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Software As If It Matters

David Dossot

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Top Stories by David Dossot

The rabbit is out of the hat: I'm indeed working on a new book. It's called "RabbitMQ Essentials" and is published by PackT Publishing. Yes, you're reading right, after Mule, it's now RabbitMQ's turn! Clearly, I'm specializing in writing about animal-named technologies. (C) Kallisto Stuffed Animals Why writing yet another book about RabbitMQ? After all, there are already several very excellent books on the subject out there. I think Ross Mason gave the best answer to this question on Twitter: Let me further articulate the reasons why I decided to embark on this new book project while the ink on Mule in Action is still wet: RabbitMQ is a great piece of open source technology and I think it can use all the coverage it can get. From the get go, RabbitMQ has been built with the idea to make things right: it's a breeze to install and configure. Adding extra plug-ins is a no-... (more)

ESB Testing Strategies with Mule

To be able to do anything useful, an ESB must be configured with all sorts of parameters, from endpoint connection URIs to message transformation scripts to content-based routing definitions. Moreover, ESBs like Mule can host custom components, which will process messages and perform user-specific actions on them. Deploying a new version of an ESB configuration raises the question of whether it will break anything. How can we build confidence that everything will be just fine? If unit testing did it for standard software development, what can it do in the realm of the ESB? Since... (more)

Is Test Overlap A Necessary Evil?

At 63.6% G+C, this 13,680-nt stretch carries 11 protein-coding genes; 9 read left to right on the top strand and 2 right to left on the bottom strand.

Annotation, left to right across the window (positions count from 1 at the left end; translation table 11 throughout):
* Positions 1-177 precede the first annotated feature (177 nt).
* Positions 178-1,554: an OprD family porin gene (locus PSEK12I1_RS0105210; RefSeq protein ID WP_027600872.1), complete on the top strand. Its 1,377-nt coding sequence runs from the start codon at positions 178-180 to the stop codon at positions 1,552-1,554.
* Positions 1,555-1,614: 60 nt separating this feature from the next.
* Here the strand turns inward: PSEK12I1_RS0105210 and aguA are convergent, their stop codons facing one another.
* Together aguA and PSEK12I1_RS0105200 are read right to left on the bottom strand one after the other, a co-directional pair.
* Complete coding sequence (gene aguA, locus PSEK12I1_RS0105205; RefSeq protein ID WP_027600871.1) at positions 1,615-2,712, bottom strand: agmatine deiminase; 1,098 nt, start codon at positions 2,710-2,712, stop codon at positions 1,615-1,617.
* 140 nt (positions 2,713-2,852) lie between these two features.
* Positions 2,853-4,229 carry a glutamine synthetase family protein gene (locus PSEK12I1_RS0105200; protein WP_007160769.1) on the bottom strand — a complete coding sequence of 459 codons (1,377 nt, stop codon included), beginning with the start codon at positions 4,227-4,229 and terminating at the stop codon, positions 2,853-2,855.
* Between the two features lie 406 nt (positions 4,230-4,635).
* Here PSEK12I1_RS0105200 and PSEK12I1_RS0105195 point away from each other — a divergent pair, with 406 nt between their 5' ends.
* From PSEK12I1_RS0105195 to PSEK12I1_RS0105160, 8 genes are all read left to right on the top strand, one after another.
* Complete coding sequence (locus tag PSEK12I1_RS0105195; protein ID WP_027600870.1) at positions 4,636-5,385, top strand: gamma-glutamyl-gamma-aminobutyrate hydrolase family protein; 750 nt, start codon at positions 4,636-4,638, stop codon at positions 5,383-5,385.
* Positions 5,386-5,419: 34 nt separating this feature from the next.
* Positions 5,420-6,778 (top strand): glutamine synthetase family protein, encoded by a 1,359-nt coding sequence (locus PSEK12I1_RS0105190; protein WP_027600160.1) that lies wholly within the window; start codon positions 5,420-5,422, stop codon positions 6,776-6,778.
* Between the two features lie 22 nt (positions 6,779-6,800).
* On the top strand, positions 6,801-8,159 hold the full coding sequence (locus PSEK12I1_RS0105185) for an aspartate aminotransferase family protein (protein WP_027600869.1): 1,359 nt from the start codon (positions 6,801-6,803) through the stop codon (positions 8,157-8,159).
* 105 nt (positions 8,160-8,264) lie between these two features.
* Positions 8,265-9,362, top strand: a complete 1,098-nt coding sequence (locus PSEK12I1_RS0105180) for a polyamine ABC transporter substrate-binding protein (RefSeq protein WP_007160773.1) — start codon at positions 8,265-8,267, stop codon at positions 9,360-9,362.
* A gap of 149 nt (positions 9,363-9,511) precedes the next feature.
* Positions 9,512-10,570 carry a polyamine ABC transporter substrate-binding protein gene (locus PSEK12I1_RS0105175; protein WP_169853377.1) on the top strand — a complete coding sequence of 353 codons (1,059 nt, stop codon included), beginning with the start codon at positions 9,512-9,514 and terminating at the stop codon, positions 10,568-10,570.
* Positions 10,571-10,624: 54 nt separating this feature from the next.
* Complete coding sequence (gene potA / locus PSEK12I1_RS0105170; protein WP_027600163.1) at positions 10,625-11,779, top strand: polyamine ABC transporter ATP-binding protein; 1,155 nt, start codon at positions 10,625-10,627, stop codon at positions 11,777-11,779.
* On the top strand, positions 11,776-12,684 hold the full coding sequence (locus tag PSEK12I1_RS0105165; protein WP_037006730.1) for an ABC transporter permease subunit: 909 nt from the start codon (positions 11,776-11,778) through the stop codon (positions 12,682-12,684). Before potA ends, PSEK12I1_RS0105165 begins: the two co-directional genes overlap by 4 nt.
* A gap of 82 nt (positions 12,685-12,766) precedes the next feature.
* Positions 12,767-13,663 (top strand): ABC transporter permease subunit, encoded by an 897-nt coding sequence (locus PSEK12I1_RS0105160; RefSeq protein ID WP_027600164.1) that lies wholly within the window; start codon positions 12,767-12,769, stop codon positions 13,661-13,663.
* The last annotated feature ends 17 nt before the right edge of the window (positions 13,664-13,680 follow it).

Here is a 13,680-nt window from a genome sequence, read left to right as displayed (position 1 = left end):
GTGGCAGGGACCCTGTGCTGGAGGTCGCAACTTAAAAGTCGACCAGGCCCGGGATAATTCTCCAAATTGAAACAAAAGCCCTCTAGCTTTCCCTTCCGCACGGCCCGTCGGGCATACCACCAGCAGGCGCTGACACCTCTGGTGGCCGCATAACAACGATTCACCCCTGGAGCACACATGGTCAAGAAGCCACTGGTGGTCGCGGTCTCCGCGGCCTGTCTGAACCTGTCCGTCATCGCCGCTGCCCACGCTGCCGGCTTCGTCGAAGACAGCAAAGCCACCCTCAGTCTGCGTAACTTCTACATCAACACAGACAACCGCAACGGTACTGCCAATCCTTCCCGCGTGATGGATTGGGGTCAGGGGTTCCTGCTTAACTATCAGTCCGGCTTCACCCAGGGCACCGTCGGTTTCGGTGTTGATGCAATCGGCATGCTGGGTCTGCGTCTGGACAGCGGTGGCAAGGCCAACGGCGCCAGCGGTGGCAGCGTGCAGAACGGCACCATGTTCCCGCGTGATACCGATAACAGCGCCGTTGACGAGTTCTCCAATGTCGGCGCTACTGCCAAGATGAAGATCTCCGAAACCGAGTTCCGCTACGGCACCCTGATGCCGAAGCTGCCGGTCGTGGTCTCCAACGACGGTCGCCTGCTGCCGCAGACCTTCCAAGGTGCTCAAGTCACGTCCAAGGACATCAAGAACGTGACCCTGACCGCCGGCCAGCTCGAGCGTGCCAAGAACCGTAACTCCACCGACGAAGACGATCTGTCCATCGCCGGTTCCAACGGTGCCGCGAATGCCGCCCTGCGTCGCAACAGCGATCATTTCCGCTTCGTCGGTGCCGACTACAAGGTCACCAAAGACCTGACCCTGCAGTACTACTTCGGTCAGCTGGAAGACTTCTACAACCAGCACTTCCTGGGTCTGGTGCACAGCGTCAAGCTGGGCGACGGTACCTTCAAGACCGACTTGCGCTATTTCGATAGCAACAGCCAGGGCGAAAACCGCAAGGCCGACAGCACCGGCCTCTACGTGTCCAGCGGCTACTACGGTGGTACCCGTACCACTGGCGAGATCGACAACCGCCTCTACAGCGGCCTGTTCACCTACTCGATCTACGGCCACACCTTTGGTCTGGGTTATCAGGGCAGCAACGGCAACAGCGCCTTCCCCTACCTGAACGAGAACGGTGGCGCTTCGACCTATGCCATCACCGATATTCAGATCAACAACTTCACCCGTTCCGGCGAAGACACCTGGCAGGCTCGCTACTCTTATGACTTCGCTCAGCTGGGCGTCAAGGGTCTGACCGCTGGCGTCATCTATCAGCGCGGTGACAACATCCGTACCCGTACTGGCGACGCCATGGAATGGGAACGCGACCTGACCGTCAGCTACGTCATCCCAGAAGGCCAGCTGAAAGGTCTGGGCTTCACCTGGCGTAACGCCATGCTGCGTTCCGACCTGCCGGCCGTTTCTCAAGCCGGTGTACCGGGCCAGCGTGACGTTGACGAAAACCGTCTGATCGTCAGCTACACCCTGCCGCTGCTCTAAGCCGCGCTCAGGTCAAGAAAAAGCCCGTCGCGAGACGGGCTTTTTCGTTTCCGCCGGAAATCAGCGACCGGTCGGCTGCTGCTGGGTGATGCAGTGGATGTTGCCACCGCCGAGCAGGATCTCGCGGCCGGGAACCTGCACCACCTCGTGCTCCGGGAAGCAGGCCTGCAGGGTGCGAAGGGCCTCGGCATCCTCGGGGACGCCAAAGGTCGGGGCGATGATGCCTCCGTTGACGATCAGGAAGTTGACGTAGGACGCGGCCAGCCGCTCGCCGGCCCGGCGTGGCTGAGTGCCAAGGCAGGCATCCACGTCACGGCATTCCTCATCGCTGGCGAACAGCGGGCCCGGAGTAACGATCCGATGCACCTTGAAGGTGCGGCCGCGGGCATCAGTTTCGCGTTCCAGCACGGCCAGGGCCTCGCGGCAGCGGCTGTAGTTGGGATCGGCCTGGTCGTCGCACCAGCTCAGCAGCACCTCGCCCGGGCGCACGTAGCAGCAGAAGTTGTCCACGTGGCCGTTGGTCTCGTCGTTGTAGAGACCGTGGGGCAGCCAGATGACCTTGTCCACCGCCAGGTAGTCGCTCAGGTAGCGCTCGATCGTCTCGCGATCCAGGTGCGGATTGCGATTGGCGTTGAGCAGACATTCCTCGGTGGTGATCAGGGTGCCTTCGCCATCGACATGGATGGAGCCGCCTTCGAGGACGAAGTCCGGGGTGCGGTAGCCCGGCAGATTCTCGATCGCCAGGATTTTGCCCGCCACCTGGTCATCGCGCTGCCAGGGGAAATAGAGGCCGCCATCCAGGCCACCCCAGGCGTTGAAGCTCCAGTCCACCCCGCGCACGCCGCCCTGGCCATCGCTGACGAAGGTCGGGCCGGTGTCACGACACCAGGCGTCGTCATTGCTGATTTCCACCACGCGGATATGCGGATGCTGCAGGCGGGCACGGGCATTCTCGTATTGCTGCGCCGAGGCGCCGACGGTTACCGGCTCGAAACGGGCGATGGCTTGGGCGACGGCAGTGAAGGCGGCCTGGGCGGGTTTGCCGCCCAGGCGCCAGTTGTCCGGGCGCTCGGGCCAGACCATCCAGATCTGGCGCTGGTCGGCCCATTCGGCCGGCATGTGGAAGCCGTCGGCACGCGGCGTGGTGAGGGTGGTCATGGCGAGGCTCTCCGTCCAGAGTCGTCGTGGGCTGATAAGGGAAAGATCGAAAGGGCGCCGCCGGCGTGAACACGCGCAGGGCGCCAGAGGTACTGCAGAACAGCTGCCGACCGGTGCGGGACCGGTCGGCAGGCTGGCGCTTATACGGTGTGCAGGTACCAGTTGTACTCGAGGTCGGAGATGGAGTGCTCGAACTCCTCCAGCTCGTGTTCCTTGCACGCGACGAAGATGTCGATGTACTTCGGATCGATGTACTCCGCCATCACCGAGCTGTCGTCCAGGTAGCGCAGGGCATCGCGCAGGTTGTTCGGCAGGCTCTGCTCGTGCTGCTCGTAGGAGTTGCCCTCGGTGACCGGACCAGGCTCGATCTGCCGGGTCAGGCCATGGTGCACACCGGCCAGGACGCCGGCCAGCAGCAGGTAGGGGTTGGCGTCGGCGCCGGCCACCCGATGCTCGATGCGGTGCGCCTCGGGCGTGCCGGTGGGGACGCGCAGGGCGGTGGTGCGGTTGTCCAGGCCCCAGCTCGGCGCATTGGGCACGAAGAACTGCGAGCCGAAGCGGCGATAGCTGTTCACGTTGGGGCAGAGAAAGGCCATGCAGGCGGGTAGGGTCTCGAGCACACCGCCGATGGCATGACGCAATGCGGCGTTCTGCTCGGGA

In a recent blog post titled "The Limitations of TDD", Jolt Awards colleague Andrew Binstock shared some reservations Cédric Beust has about TDD. When a person of extensive experience like Cédric speaks about testing, you pay attention. And I did. Among the very interesting quotes from Cédric that Andrew has reproduced, the following really struck me: Another important point is that unit tests are a convenience for *you*, the developer, while functional tests are important for your *users*. When I have limited time, I always give priority to writing functional tests. Your duty is... (more)

The Holy Grail of Persistence?

One of the very first CTO-grade decision I had to take in the making of Snoget was to pick what would become our main transactional persistence engine. Since we're using Erlang exclusively for our production servers, the solution seemed easy: use Mnesia. But I settled for PostgreSQL. At this point, anyone who's been dealing with O/R mapping (like Ted Neward who said: "Object/relational mapping is the Vietnam of Computer Science"), should cry fool: Mnesia would offer me persistence without any impedence mismatch with the application runtime environment and I preferred a SQL databa... (more)

Looking for my seams

Like any test infected programmer switching to a new development platform, I have spent my first days working with Erlang looking for my seams. Here, I am talking about seams as defined by Michael Feathers in Working Effectively with Legacy Code: "A seam is a place where you can alter behavior in your program without editing in that place." As such, seams are key enablers for unit testing as they allow you to redirect calls leading out of your SUT to mocks or stubs or any kind of test double you tend to favor. In object oriented programming, this is a given thanks to polymorphism a... (more)